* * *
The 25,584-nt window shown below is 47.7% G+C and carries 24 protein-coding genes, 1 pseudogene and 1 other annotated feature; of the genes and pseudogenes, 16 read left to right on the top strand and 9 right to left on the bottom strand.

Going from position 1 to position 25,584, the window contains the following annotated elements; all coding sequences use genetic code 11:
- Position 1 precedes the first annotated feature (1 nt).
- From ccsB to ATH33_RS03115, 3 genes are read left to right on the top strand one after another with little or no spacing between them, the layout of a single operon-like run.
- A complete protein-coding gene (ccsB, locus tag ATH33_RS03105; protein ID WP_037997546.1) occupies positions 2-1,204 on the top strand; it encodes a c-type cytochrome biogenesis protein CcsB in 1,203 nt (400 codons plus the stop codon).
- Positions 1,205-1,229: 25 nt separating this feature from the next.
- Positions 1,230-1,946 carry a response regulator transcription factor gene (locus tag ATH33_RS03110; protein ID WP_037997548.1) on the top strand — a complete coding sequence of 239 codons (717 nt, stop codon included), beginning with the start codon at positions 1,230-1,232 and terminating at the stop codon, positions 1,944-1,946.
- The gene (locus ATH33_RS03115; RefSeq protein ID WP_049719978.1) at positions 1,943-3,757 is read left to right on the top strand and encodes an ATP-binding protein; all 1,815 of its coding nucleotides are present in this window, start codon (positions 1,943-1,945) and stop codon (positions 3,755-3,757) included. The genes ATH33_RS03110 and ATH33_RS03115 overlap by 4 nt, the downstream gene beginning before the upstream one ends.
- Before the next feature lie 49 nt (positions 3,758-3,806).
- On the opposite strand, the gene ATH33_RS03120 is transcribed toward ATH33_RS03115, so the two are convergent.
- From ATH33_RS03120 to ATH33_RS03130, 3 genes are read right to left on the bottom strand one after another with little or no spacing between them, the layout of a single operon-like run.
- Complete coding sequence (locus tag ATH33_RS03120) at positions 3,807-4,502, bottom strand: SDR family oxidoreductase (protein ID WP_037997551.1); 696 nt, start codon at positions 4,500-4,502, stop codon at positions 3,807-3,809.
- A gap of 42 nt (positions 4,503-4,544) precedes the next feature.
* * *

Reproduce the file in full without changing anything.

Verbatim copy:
The 25,584-nt window shown below is 47.7% G+C and carries 24 protein-coding genes, 1 pseudogene and 1 other annotated feature; of the genes and pseudogenes, 16 read left to right on the top strand and 9 right to left on the bottom strand.

Going from position 1 to position 25,584, the window contains the following annotated elements; all coding sequences use genetic code 11:
- Position 1 precedes the first annotated feature (1 nt).
- From ccsB to ATH33_RS03115, 3 genes are read left to right on the top strand one after another with little or no spacing between them, the layout of a single operon-like run.
- A complete protein-coding gene (ccsB, locus tag ATH33_RS03105; protein ID WP_037997546.1) occupies positions 2-1,204 on the top strand; it encodes a c-type cytochrome biogenesis protein CcsB in 1,203 nt (400 codons plus the stop codon).
- Positions 1,205-1,229: 25 nt separating this feature from the next.
- Positions 1,230-1,946 carry a response regulator transcription factor gene (locus tag ATH33_RS03110; protein ID WP_037997548.1) on the top strand — a complete coding sequence of 239 codons (717 nt, stop codon included), beginning with the start codon at positions 1,230-1,232 and terminating at the stop codon, positions 1,944-1,946.
- The gene (locus ATH33_RS03115; RefSeq protein ID WP_049719978.1) at positions 1,943-3,757 is read left to right on the top strand and encodes an ATP-binding protein; all 1,815 of its coding nucleotides are present in this window, start codon (positions 1,943-1,945) and stop codon (positions 3,755-3,757) included. The genes ATH33_RS03110 and ATH33_RS03115 overlap by 4 nt, the downstream gene beginning before the upstream one ends.
- Before the next feature lie 49 nt (positions 3,758-3,806).
- On the opposite strand, the gene ATH33_RS03120 is transcribed toward ATH33_RS03115, so the two are convergent.
- From ATH33_RS03120 to ATH33_RS03130, 3 genes are read right to left on the bottom strand one after another with little or no spacing between them, the layout of a single operon-like run.
- Complete coding sequence (locus tag ATH33_RS03120) at positions 3,807-4,502, bottom strand: SDR family oxidoreductase (protein ID WP_037997551.1); 696 nt, start codon at positions 4,500-4,502, stop codon at positions 3,807-3,809.
- A gap of 42 nt (positions 4,503-4,544) precedes the next feature.